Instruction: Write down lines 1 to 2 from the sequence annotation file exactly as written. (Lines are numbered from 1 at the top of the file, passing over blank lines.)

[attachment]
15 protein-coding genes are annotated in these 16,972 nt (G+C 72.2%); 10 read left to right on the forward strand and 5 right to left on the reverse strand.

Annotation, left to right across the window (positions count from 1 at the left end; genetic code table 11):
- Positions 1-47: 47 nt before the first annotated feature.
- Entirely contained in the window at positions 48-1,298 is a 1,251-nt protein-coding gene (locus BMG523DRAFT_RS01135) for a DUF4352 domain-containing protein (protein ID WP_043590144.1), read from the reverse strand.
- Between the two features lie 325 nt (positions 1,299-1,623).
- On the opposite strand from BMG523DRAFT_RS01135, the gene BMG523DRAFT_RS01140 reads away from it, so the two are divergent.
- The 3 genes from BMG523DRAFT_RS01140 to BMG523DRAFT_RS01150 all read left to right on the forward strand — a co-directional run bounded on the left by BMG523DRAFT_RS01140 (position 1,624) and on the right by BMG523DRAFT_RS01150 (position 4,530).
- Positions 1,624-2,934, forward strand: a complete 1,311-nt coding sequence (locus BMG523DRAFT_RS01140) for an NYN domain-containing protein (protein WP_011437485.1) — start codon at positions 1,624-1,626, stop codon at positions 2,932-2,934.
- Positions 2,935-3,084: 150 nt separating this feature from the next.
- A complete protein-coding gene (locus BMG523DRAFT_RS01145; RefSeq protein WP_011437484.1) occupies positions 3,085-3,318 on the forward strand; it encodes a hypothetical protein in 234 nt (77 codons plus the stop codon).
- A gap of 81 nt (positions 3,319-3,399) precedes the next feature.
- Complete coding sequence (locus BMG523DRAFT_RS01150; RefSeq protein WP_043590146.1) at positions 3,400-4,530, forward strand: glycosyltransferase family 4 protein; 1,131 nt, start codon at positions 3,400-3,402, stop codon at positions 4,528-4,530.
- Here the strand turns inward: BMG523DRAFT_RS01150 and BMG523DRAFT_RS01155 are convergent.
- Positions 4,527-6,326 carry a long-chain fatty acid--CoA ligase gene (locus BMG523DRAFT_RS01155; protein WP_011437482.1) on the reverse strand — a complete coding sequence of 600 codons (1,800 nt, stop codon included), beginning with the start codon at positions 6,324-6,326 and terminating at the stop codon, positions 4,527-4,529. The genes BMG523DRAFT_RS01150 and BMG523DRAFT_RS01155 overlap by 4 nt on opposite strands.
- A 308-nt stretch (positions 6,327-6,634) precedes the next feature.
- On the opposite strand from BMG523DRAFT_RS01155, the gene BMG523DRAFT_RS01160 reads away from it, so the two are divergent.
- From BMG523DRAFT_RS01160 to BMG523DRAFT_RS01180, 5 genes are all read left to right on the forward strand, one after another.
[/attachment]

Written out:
15 protein-coding genes are annotated in these 16,972 nt (G+C 72.2%); 10 read left to right on the forward strand and 5 right to left on the reverse strand.

Annotation, left to right across the window (positions count from 1 at the left end; genetic code table 11):